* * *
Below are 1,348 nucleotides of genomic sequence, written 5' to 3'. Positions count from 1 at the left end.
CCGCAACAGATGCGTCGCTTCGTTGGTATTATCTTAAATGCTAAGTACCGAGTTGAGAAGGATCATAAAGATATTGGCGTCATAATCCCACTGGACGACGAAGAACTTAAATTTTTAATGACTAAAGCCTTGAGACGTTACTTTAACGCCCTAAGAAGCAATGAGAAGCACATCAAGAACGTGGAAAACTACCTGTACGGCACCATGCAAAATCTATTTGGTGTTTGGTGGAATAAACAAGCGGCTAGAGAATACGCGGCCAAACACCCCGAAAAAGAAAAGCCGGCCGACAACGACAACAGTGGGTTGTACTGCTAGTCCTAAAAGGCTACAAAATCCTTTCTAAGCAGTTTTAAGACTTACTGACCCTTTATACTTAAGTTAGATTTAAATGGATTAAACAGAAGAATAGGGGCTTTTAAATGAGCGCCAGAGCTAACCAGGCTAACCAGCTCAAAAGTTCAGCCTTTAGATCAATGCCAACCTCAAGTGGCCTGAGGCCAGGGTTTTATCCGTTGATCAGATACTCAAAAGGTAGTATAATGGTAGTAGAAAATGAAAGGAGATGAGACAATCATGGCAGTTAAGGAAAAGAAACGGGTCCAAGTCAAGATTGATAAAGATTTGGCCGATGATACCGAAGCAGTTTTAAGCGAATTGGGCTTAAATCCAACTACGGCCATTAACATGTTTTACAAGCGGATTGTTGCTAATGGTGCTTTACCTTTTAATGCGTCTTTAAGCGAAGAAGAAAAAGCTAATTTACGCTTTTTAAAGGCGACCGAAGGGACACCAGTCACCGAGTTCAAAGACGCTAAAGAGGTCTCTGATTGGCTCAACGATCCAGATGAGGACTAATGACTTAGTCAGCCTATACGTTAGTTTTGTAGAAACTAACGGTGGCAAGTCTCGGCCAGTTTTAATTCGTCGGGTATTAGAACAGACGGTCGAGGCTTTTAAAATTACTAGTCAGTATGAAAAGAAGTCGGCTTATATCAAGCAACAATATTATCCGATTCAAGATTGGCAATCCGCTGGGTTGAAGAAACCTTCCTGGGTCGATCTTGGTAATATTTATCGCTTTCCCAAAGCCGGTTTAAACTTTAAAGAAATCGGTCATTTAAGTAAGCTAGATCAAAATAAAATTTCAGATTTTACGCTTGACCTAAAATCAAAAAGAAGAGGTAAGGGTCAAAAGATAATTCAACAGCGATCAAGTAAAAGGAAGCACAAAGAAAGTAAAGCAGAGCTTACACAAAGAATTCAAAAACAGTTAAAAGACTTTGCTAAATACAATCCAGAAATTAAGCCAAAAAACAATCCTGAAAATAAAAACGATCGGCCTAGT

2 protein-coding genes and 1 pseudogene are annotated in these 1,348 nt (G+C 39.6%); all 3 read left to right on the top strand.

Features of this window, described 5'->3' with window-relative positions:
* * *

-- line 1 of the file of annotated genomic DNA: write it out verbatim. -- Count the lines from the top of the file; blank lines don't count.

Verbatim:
Below are 1,348 nucleotides of genomic sequence, written 5' to 3'. Positions count from 1 at the left end.